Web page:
In a world where wearable technology has revolutionized how we monitor our health, one innovative product is challenging the status quo. But this isn’t another shiny or fashionable gadget; it’s something far more personal and essential – a menstrual cup.
McMaster Engineering Professors and Canada Research Chairs, Tohid Didar and Zeinab Hosseinidoust, are leading a team of student researchers focused on innovating a product currently in market: the Bfree Cup.
Alongside them is its inventive force and founder of the social enterprise Women’s Global Health Innovations, Leisa Hirtz. Together, they’re working to elevate an already revolutionary product that’s poised to disrupt the global issue of period poverty while advancing women’s healthcare.
Hirtz’s Bfree Cup is differentiated in the market as the world’s only menstrual cup that doesn’t need to be boiled between uses. Its clever silicone design makes it physically antibacterial.
Approximately 60,000 people across the globe are using a Bfree Cup as an environmentally friendly alternative to expensive and one-time use pads and tampons.
Bfree Cup’s creation was inspired by Hirtz’s travel to remote villages in Uganda and Kenya where she spoke to women who resorted to unsanitary means like mattress stuffing or old socks to manage their periods. As a result of challenges faced during menstruation, women in these regions became stigmatized leading to exclusion from daily activities. “Being able to menstruate with dignity and proper hygiene is a human right,” says Hirtz.
Since getting her product to market, Hirtz has returned to these villages to distribute the Bfree Cup. “We hand out the product once, and it lasts for many years,” says Hirtz. “With pads and tampons we’d need to provide a continuous supply to have the same impact.”
Feedback from Bfree Cup users all over the globe is invaluable to its continued development. One piece of feedback across the menstrual cup market is the concern about spillage of fluids upon removal. This is where the McMaster team’s engineering expertise becomes integral.
“We’re putting our engineering knowledge and tools to work,” says Didar, who has years of experience researching bio-functional interfaces for the design and development of advanced biomaterials, biosensors, medical coatings and organs-on-chips for applications in diagnostics and therapeutics.
The first challenge for the research team is designing and testing an absorbent gel that can contain menstrual fluid within the cup for tidy and flushable disposal with no harm to the environment.
Fereshteh Bayat and Shaghayegh Moghimikandelousi, biomedical engineering PhD candidates and Lubna Najm, Didar Lab Research Associate, are focusing their efforts on creating a superabsorbent material to make the Bfree Cup even more user-friendly.
A naturally antibacterial surface and potential for absorbency is just part of what the team hopes will set Bfree Cup apart from its competitors.
“I like the absorbency challenge, but I know we can do more,” says Didar.
Hosseinidoust’s research expertise in bacteriophages – viruses that target bacteria in a highly specific manner – is enlightening the project’s next stage. Phages are potent antimicrobials discovered over a century ago and having a renaissance globally as an alternative to antibiotics, which in contrast to the highly targeted action of phages, can kill good bacteria in the body along with infectious ones.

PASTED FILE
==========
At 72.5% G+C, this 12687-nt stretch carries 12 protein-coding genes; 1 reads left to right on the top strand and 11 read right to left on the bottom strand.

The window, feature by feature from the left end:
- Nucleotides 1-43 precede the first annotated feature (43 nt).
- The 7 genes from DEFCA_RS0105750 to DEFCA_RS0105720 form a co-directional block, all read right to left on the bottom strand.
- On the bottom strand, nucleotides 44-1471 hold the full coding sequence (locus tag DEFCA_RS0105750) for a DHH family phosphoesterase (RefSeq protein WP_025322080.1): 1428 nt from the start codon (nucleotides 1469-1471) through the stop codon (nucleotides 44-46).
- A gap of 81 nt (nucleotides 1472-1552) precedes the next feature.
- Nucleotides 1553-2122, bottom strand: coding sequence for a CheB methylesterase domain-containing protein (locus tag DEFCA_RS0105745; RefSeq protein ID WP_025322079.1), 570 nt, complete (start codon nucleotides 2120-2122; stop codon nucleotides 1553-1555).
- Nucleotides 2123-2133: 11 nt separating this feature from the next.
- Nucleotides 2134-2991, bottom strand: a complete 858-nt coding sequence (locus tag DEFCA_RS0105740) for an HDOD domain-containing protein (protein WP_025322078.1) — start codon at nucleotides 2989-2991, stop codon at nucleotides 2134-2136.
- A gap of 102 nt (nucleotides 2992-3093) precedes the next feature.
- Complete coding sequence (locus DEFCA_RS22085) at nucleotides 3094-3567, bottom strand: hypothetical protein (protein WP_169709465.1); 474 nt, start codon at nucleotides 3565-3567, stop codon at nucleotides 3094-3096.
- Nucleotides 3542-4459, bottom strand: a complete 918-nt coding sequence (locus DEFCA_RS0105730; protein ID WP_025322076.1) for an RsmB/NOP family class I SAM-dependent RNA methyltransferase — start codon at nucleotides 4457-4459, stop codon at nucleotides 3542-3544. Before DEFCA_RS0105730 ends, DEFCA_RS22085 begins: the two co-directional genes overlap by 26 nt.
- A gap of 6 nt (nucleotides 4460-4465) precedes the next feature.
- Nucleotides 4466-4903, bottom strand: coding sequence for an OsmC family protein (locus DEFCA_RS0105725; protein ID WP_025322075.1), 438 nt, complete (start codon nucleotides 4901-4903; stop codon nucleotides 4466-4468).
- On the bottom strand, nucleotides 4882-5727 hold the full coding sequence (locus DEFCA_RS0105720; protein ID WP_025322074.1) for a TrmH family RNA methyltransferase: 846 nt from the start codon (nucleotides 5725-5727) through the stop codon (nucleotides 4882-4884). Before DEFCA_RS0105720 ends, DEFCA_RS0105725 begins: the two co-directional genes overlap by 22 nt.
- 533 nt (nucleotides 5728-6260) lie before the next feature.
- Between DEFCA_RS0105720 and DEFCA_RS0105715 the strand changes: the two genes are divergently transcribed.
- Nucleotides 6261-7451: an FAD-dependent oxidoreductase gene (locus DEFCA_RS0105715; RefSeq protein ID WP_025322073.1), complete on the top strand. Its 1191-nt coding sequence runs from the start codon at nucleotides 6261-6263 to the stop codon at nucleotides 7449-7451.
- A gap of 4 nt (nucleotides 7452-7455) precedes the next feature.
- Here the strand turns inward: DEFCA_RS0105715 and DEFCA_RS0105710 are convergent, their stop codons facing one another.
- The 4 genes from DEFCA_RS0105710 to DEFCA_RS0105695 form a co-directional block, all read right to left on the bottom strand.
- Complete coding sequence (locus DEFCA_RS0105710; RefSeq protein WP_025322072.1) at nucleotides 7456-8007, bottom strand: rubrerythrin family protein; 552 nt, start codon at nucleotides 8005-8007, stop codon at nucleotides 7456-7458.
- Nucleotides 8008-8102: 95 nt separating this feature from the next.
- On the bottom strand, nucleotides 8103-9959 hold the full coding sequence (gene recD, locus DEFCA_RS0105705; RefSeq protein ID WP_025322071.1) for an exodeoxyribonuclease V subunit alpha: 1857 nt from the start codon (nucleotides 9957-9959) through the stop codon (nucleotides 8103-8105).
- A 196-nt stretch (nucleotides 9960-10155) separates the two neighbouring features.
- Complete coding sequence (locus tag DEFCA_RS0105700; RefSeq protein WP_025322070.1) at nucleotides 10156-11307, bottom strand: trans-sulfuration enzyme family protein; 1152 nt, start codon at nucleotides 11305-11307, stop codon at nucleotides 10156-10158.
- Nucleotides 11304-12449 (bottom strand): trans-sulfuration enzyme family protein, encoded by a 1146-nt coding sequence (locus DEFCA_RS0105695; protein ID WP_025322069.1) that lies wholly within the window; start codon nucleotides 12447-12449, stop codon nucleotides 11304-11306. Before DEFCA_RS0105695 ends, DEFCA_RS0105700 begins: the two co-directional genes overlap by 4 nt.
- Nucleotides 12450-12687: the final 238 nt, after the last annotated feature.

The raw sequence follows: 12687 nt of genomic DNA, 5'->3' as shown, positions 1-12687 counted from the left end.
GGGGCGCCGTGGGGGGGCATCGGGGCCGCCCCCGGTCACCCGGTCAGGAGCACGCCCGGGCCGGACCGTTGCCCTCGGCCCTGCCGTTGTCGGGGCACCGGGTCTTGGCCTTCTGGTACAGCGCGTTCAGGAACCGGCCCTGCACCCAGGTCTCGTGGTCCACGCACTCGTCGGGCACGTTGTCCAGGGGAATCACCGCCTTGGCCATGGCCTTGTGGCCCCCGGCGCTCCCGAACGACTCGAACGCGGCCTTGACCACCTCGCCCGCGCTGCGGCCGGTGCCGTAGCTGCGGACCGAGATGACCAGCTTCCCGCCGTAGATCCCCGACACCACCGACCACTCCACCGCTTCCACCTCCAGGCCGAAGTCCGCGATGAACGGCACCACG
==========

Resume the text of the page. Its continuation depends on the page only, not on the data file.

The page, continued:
“If we can develop a biosensor gel for the cup that can detect bacteria, then potentially use the cup to also release bacteriophages, we can proactively treat vaginal disease,” explains Hosseinidoust.
During her travels to Africa, Hirtz has learned of the complications undiagnosed and untreated disease like bacterial vaginitis can cause including infertility, higher risks for sexually transmitted infections or low birth weight in pregnancy.
“The benefits of gathering health information using a menstrual cup and activating treatment through the same means will be not only impactful in remote or developing regions, but women’s health globally,” says Hosseinidoust.
Six months into the project, Didar and Hosseinidoust say they’re meeting key milestones. “Disruptive technologies take time, effort and can be high risk,” says Didar. “Patience is needed, but it doesn’t mean we lose momentum.”
Hosseinidoust sees this work as sparking a paradigm shift in women’s healthcare. “Information and education are critical, but we need engineers to come in and design new solutions, some of which might be quite disruptive,” she says. “Sometimes you need to change the picture in order to advance and have an impact.”
Experience and skill aside, the researchers all share in a passion for their work. “There’s still stigma around periods and we need to break down barriers and focus on something essential to women,” says Najm. “I find it empowering working alongside a team of primarily women to address a women’s health issue,” says Moghimikandelousi.
Hirtz has felt confident in the trajectory of the Bfree Cup in the hands of McMaster researchers. “Research done at such a reputable university helps strike down some of the taboos with menstrual cups and period health,” she says. “There’s so much room for research in women’s health. I’m excited to see Bfree Cup become the most innovative menstrual product on the market.”
Supporting research efforts are grants from NSERC Alliance, Ontario Centre of Innovation, Grand Challenges Canada Stars in Global Health, United Nations Population Fund, Fund for Innovation and Transformation, and the i.d.e.a. Fund.